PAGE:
Behind the Science: Promoting Women’s Mental HealthThrough Social Interventions

September 9, 2022

Authors: Romina Garicia de leon and Negin Nia, Women’s Health Blog Coordinators | Interviewee: Dr. Saima Hirani, Ph.D., University of British Columbia

Published: September 9th, 2022 

Can you please tell us a bit about your career trajectory as a registered nurse, and now Assistant Professor of Nursing?

I'm an internationally educated nurse. I completed my Bachelors of Science and Master of Science in Nursing from The Aga Khan University in Pakistan. I began  my nursing career as an intensive care unit and cardiac intensive care unit nurse in Pakistan, which involved a lot of technical, high tech, critical care.

I then came to Canada and completed my PhD in Nursing with a focus on mental health at the University of Alberta. After PhD, I went back to Pakistan and worked as an Assistant Professor in the Aga Khan University. In 2019, I joined University of British Columbia (UBC) as a postdoctoral research fellow and currently, I am Assistant Professor,  at UBC,  School of Nursing.

What got you interested in Mental health Nursing? 

After I started working in the ICU, I got some experience with mental health nursing and I got to work with a variety of women, some of whom were incarcerated, survivors of sexual assault or domestic violence. This got me interested in mental health, and many of my teachers recommended me to enter the field.  In 2007, I joined a multidisciplinary research project as a co-investigator that aimed to promote mental health and empowerment in women. My master’s thesis was also part of that larger project. By the time I came to Canada for my PhD, it was very clear that I wanted to focus on women's health and mental health specifically. My PhD focused on development and testing of social support intervention for women’s resilience and quality of life. My program of research mainly focuses on mental health promotion of individuals including women who live in socioeconomic disadvantaged settings.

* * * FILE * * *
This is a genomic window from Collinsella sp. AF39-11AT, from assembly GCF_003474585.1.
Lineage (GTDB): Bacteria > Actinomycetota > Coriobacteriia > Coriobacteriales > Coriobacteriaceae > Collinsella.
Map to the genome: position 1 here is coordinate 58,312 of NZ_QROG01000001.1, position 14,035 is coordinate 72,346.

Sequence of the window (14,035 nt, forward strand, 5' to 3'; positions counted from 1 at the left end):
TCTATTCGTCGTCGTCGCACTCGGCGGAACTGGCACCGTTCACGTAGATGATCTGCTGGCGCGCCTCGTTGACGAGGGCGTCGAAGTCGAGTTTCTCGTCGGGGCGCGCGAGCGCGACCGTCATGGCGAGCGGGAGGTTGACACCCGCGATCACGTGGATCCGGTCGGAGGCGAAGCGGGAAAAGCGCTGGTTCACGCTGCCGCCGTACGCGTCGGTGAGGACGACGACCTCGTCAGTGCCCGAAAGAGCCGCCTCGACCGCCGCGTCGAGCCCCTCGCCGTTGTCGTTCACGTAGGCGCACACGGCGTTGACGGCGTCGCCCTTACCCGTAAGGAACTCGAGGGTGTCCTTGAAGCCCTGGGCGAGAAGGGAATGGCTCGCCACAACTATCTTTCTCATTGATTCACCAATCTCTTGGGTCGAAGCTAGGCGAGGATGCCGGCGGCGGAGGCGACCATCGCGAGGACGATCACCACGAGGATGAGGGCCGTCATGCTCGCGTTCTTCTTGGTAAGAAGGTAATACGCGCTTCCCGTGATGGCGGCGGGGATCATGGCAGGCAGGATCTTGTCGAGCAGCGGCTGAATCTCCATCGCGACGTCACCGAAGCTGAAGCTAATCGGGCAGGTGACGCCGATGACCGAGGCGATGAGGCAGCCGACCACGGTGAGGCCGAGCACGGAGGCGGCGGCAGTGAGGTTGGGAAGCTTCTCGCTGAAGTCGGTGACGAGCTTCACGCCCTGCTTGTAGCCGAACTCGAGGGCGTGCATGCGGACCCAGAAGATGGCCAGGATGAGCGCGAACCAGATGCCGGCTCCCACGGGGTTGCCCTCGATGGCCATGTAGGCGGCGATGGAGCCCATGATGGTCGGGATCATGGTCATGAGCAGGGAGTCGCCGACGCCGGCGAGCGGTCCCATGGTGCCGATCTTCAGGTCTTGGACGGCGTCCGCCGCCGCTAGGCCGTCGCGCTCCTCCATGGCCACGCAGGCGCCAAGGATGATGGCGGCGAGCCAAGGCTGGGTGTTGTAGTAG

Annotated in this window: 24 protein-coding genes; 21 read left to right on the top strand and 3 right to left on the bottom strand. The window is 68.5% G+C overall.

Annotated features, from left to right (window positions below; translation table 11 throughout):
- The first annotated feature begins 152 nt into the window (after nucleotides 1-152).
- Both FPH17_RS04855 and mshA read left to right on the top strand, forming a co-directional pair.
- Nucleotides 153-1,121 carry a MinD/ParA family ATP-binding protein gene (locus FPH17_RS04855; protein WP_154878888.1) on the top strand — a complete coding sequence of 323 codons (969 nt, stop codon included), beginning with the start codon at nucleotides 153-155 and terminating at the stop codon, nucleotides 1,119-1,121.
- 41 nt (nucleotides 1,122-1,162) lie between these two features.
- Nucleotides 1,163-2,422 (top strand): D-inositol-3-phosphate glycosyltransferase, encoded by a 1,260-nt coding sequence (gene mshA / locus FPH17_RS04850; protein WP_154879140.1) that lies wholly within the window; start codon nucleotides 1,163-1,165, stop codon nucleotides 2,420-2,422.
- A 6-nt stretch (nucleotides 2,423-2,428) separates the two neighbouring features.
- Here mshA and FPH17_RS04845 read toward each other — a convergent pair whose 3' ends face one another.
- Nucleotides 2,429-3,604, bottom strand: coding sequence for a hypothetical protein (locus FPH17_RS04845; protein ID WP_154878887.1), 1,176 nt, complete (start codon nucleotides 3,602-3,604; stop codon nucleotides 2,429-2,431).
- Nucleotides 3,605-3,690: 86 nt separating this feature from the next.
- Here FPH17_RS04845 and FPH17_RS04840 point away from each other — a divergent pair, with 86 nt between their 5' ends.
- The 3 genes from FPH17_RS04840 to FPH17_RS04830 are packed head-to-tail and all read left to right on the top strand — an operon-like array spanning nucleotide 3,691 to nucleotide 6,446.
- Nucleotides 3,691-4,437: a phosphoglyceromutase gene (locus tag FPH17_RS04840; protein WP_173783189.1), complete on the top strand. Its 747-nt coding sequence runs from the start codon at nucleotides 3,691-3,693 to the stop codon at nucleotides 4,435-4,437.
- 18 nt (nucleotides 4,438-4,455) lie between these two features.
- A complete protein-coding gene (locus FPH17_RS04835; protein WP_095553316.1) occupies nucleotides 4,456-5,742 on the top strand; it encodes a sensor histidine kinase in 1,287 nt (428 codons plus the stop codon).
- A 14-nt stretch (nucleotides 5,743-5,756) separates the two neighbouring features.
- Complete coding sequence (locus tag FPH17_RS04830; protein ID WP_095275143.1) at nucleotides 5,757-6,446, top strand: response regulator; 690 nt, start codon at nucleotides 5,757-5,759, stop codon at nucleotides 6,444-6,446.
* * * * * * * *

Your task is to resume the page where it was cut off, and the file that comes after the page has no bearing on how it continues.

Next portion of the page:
You recently published a paper on COVID-19 and its effects on mental health. Can you elaborate on that study? 

So that was a team that I was working with during my postdoctoral work. Dr. Emily Jenkins led this work which was about the impact of COVID-19 on Canadian Mental Health. The first findings that we published showed  an anticipated change in mental health issues among the population, and especially women experienced more mental health issues than men, globally. COVID-19 has affected women badly, as we all know there are some social issues at play. For example, many working women were also taking care of kids at home so there is a double burden. Sex differences were also observed for employment losses i.e. women’s employment has been affected more than men.There’s actually a layer of complexity into women's well being and in turn the well being of the families and the children. 

You touched a bit on this, but why is women's health important to you?